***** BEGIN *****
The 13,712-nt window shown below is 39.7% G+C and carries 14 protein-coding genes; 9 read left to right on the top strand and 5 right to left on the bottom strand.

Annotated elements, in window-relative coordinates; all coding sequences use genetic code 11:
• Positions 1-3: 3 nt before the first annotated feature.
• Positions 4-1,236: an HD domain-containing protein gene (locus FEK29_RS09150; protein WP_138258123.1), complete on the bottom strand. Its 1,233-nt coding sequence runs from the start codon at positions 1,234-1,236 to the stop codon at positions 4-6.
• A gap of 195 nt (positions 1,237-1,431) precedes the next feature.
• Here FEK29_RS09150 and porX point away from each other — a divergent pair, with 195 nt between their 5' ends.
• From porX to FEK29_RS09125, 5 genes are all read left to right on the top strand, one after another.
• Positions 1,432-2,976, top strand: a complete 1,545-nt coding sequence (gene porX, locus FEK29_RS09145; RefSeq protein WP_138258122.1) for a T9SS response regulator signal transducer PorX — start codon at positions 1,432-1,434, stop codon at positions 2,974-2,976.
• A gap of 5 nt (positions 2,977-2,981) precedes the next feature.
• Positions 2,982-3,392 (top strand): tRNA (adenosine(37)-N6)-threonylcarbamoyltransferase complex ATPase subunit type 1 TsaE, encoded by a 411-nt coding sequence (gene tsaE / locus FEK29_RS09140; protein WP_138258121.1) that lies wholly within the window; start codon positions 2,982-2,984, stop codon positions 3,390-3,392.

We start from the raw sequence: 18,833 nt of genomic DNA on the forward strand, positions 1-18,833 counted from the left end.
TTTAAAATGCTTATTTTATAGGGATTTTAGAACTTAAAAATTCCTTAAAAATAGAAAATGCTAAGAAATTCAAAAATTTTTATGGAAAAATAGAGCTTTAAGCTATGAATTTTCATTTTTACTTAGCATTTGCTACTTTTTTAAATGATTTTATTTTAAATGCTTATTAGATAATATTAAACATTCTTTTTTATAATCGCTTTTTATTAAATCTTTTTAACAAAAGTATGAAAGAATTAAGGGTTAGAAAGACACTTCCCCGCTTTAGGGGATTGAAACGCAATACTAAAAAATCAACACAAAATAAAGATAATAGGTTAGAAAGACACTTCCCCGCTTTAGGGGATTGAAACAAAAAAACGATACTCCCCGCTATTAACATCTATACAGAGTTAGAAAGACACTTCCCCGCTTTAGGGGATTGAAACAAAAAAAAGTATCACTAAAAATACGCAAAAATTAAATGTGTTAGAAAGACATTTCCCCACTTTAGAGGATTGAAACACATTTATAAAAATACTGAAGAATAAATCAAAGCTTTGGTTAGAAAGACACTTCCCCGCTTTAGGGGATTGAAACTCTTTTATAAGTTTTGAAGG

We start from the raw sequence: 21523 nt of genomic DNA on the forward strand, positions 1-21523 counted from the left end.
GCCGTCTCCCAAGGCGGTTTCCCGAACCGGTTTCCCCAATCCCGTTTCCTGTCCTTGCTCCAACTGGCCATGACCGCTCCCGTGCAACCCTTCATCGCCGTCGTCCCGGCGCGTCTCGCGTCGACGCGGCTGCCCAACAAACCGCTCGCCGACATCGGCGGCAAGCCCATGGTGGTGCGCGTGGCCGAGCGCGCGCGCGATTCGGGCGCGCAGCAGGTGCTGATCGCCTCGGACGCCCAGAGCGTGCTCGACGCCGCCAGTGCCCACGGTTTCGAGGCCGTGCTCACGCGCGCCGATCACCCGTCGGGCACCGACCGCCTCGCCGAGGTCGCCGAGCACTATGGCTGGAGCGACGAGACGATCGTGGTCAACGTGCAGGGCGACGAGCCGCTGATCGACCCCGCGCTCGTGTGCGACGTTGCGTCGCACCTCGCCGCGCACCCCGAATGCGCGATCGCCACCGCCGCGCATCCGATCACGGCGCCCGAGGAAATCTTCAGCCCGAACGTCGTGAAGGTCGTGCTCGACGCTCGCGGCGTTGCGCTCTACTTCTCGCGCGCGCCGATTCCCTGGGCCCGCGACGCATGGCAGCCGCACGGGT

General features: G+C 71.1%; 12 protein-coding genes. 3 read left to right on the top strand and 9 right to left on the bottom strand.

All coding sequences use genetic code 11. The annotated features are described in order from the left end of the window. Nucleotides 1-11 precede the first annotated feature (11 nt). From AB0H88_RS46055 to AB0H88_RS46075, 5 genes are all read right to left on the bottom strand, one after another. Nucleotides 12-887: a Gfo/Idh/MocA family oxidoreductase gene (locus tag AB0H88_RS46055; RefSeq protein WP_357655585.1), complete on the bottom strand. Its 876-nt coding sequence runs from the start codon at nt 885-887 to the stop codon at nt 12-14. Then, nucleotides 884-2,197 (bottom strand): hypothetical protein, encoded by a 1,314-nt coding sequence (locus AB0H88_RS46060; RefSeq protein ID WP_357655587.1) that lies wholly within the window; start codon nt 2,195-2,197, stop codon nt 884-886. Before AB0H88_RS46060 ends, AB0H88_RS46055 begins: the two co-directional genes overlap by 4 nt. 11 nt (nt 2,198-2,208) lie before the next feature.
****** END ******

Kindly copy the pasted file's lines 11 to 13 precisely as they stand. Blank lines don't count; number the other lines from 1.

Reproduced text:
We start from the raw sequence: 18,833 nt of genomic DNA on the forward strand, positions 1-18,833 counted from the left end.
TTTAAAATGCTTATTTTATAGGGATTTTAGAACTTAAAAATTCCTTAAAAATAGAAAATGCTAAGAAATTCAAAAATTTTTATGGAAAAATAGAGCTTTAAGCTATGAATTTTCATTTTTACTTAGCATTTGCTACTTTTTTAAATGATTTTATTTTAAATGCTTATTAGATAATATTAAACATTCTTTTTTATAATCGCTTTTTATTAAATCTTTTTAACAAAAGTATGAAAGAATTAAGGGTTAGAAAGACACTTCCCCGCTTTAGGGGATTGAAACGCAATACTAAAAAATCAACACAAAATAAAGATAATAGGTTAGAAAGACACTTCCCCGCTTTAGGGGATTGAAACAAAAAAACGATACTCCCCGCTATTAACATCTATACAGAGTTAGAAAGACACTTCCCCGCTTTAGGGGATTGAAACAAAAAAAAGTATCACTAAAAATACGCAAAAATTAAATGTGTTAGAAAGACATTTCCCCACTTTAGAGGATTGAAACACATTTATAAAAATACTGAAGAATAAATCAAAGCTTTGGTTAGAAAGACACTTCCCCGCTTTAGGGGATTGAAACTCTTTTATAAGTTTTGAAGG

We start from the raw sequence: 21523 nt of genomic DNA on the forward strand, positions 1-21523 counted from the left end.